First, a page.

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Leading a Carbon-Neutral Society with Fuel Ammonia

Ammonia, an inorganic compound of nitrogen and hydrogen, has long been used primarily as a raw material in manufacturing agricultural fertilizers and chemical products. Its potential as a next-generation fuel, however, is behind the renewed attention it is currently receiving in Japan, which aims to achieve carbon neutrality by 2050. One possibility ammonia presents in this area lies in its ability to act as an effective carrier of hydrogen—an element already known for its great potential as a next-generation fuel. Another is the potential use of ammonia as a fuel in its own right, and efforts are underway to pursue this exciting development in next-generation fuels.

A key component of ammonia’s potential as a fuel is that it does not emit carbon dioxide (CO2) when burned. Therefore, ammonia would be a powerful tool in helping achieve a carbon-neutral society if it could be used for thermal power generation or maritime transport, which currently use fossil fuels as their main energy sources. Some power-generation companies are already exploring methods for co-firing (burning ammonia in existing coal-fueled boilers), while development on mono-firing (using ammonia as a single fuel) is also underway. The Japanese government, for its part, aims to meet its target of bringing three million tons of fuel ammonia into the country annually by 2030.

To help build a supply chain for lower-emissions fuel ammonia, Marubeni has been actively engaged in multiple feasibility studies since 2021. In one study, the company is looking at the feasibility of a potential supply chain for such fuel from Australia to Japan in collaboration with six partners: Japan Organization for Metals and Energy Security; Hokuriku Electric Power Company; The Kansai Electric Power Co., Inc.; Tohoku Electric Power Co., Inc.; Hokkaido Electric Power Co., Inc.; and Woodside Energy Ltd. Lower-emissions fuel ammonia is defined as fuel ammonia produced with a low-carbon approach, which combines traditional ammonia production (which uses natural gas) with CO2 abatement methods, such as Carbon dioxide Capture and Storage (CCS*) or Carbon dioxide Capture and Utilization (CCU**). Through this collaborative study, Marubeni and its research partners intend to increase the probability of creating a lower-emissions fuel ammonia supply chain by assessing various potential mechanisms, which include manufacturing fuel in Australia, transporting it to Japan by sea, and utilizing it for power generation and ship engines.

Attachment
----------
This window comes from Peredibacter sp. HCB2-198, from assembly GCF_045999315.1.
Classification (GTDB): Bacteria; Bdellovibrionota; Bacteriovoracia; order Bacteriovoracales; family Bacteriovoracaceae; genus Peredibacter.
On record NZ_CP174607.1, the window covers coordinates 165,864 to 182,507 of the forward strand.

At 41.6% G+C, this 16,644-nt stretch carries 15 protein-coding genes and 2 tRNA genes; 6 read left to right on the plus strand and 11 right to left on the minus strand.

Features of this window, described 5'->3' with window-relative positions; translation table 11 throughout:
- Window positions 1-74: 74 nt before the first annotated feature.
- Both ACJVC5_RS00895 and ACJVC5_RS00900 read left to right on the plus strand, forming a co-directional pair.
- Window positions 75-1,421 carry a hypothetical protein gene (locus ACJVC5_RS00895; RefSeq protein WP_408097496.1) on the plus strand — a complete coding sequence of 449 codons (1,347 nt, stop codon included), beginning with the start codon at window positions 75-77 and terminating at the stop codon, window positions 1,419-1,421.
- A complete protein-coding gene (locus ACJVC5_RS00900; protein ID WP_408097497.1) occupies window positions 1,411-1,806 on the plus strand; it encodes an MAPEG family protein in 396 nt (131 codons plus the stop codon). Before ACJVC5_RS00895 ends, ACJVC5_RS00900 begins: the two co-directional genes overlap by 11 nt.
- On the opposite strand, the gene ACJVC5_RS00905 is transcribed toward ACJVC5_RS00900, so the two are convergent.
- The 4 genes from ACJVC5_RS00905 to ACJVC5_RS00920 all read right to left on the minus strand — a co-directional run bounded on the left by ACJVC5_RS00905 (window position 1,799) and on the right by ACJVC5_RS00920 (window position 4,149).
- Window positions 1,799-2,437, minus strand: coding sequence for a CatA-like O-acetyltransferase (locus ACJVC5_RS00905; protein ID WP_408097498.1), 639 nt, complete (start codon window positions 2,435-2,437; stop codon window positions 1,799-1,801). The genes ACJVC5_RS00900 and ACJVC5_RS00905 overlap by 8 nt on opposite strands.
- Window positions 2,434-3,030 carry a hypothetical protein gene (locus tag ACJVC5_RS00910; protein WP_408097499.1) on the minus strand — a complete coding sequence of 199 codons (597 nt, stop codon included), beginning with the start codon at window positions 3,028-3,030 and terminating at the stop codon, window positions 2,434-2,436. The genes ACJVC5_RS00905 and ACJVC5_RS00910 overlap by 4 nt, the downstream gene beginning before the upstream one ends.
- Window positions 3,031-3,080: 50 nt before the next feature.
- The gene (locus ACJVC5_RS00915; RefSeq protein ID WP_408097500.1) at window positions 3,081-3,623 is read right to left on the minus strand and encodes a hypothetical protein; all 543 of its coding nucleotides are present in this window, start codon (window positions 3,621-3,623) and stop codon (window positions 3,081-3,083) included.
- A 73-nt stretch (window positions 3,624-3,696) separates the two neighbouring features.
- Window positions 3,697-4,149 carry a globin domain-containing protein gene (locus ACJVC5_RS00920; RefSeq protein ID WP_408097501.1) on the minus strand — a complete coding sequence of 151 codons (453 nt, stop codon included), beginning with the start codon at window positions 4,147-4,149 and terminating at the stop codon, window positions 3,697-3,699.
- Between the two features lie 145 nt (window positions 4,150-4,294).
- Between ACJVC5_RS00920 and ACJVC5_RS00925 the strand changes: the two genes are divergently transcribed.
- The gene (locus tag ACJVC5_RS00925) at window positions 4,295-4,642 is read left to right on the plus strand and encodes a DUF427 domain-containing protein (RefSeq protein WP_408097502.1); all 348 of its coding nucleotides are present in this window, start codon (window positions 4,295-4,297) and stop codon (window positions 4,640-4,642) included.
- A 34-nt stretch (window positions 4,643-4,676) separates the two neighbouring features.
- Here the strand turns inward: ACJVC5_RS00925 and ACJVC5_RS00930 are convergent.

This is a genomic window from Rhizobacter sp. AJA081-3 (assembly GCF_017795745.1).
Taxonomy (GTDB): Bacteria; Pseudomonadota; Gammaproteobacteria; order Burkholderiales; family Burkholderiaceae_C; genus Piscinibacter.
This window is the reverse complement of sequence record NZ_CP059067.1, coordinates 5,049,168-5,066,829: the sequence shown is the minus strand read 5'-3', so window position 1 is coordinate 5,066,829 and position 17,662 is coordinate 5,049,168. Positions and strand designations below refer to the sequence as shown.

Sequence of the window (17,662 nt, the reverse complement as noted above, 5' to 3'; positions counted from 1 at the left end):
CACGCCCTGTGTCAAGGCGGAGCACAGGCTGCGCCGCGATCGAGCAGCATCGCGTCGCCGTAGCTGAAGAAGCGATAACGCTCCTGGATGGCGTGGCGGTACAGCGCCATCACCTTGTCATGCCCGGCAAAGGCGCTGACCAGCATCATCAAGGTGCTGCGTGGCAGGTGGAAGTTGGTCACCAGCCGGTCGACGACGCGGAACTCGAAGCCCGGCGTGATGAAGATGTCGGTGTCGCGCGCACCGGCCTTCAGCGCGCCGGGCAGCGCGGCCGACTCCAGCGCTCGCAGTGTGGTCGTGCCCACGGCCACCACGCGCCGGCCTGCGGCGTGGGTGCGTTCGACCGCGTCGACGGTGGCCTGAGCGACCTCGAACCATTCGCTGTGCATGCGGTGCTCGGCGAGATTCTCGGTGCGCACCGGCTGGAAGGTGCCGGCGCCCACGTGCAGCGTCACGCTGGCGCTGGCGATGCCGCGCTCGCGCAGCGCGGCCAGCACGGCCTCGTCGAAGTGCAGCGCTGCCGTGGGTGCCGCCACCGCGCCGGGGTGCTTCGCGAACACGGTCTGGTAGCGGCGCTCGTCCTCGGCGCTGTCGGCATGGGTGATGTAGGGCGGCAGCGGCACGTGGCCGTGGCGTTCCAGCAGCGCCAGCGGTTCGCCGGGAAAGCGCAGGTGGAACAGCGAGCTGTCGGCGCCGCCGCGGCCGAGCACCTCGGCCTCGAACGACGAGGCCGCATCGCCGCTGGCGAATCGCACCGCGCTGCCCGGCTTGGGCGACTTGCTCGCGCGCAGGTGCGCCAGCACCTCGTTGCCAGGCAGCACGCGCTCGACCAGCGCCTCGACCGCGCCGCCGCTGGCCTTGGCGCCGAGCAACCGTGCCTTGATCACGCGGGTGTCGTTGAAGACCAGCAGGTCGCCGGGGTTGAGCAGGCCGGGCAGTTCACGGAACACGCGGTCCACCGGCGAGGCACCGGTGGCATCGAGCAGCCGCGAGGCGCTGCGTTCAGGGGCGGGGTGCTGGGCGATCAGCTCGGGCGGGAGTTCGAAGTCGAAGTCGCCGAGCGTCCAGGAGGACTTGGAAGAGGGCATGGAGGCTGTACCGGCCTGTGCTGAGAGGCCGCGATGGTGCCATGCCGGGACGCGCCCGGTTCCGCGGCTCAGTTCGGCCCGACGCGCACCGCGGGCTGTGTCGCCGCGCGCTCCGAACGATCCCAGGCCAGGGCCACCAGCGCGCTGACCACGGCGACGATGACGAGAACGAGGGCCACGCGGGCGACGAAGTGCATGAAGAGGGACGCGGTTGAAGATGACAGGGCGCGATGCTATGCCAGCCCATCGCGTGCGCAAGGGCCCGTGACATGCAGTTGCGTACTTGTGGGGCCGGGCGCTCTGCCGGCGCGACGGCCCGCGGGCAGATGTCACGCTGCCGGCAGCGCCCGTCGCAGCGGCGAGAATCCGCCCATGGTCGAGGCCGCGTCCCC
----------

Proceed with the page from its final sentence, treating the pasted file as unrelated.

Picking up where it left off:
Working together to build up “something that is still virtually nonexistent”

“Our ultimate dream scenario is using renewables to produce ammonia, transporting it by ammonia-powered ships, and burning solely ammonia to make electricity,” says Jun Yoshida, who leads the fuel ammonia project at Marubeni’s New Energy Business Development Department. Based on his many years of experience from his previous assignment in the company’s liquefied natural gas (LNG) section, he explains, “Our mission—ensuring a stable energy supply—remains the same, but we are exploring next-generation fuels like ammonia to facilitate the transition from fossil fuels to carbon-neutral fuels.”

For a new supply chain to be successfully established, it is crucial that demand and supply are concurrently determined. Needless to say, there are a number of challenges that cannot be overcome by a single entity acting alone. Marubeni works hand in hand with its partners both inside and outside Japan, including government organizations and other businesses (such as power generation companies), as well as its internal partners within the company, including the Power Division, which has knowledge and experience in renewable power generation.

“We feel as if we are inching our way ahead as we try to make progress, but once a breakthrough comes and everything starts to move forward, we believe that we will see a grand future lying ahead,” Yoshida says. “To build up something that is still virtually nonexistent, we will continue to do our job step by step, persistently and steadily, working hand in hand with our partners.”

Carbon dioxide Capture and Storage (CCS): technology to capture and store CO2 emitted from factories and power plants.

*Carbon dioxide Capture and Utilization (CCU): technology to capture and effectively utilize CO2 emitted from factories and power plants.

All information contained in this article is based on interviews conducted in January 2023.